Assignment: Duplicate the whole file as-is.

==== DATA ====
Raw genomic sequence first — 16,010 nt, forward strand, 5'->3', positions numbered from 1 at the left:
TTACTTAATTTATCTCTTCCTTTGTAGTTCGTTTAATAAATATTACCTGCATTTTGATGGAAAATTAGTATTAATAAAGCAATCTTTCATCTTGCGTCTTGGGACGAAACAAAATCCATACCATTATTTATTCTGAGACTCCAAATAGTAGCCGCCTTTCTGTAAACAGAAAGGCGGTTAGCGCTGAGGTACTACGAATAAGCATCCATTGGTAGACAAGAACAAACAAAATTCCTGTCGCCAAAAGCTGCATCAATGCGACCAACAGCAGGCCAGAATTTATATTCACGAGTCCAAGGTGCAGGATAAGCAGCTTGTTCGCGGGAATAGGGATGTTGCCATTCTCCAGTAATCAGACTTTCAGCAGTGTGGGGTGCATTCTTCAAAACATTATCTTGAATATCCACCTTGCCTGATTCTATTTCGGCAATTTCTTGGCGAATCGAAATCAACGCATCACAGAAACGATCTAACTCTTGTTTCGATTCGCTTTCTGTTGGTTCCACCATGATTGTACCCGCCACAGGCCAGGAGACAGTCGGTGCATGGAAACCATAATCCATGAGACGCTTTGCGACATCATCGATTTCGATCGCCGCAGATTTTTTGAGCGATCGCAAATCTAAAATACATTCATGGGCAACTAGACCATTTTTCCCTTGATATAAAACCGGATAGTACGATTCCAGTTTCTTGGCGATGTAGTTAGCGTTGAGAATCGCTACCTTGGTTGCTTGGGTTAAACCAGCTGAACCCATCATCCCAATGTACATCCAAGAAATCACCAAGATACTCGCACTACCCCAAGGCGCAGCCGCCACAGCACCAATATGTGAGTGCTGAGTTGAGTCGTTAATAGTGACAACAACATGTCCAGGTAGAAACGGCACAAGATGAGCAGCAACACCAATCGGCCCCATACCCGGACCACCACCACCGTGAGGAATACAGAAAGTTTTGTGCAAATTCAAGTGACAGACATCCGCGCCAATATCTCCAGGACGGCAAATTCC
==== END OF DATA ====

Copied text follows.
Raw genomic sequence first — 16,010 nt, forward strand, 5'->3', positions numbered from 1 at the left:
TTACTTAATTTATCTCTTCCTTTGTAGTTCGTTTAATAAATATTACCTGCATTTTGATGGAAAATTAGTATTAATAAAGCAATCTTTCATCTTGCGTCTTGGGACGAAACAAAATCCATACCATTATTTATTCTGAGACTCCAAATAGTAGCCGCCTTTCTGTAAACAGAAAGGCGGTTAGCGCTGAGGTACTACGAATAAGCATCCATTGGTAGACAAGAACAAACAAAATTCCTGTCGCCAAAAGCTGCATCAATGCGACCAACAGCAGGCCAGAATTTATATTCACGAGTCCAAGGTGCAGGATAAGCAGCTTGTTCGCGGGAATAGGGATGTTGCCATTCTCCAGTAATCAGACTTTCAGCAGTGTGGGGTGCATTCTTCAAAACATTATCTTGAATATCCACCTTGCCTGATTCTATTTCGGCAATTTCTTGGCGAATCGAAATCAACGCATCACAGAAACGATCTAACTCTTGTTTCGATTCGCTTTCTGTTGGTTCCACCATGATTGTACCCGCCACAGGCCAGGAGACAGTCGGTGCATGGAAACCATAATCCATGAGACGCTTTGCGACATCATCGATTTCGATCGCCGCAGATTTTTTGAGCGATCGCAAATCTAAAATACATTCATGGGCAACTAGACCATTTTTCCCTTGATATAAAACCGGATAGTACGATTCCAGTTTCTTGGCGATGTAGTTAGCGTTGAGAATCGCTACCTTGGTTGCTTGGGTTAAACCAGCTGAACCCATCATCCCAATGTACATCCAAGAAATCACCAAGATACTCGCACTACCCCAAGGCGCAGCCGCCACAGCACCAATATGTGAGTGCTGAGTTGAGTCGTTAATAGTGACAACAACATGTCCAGGTAGAAACGGCACAAGATGAGCAGCAACACCAATCGGCCCCATACCCGGACCACCACCACCGTGAGGAATACAGAAAGTTTTGTGCAAATTCAAGTGACAGACATCCGCGCCAATATCTCCAGGACGGCAAATTCC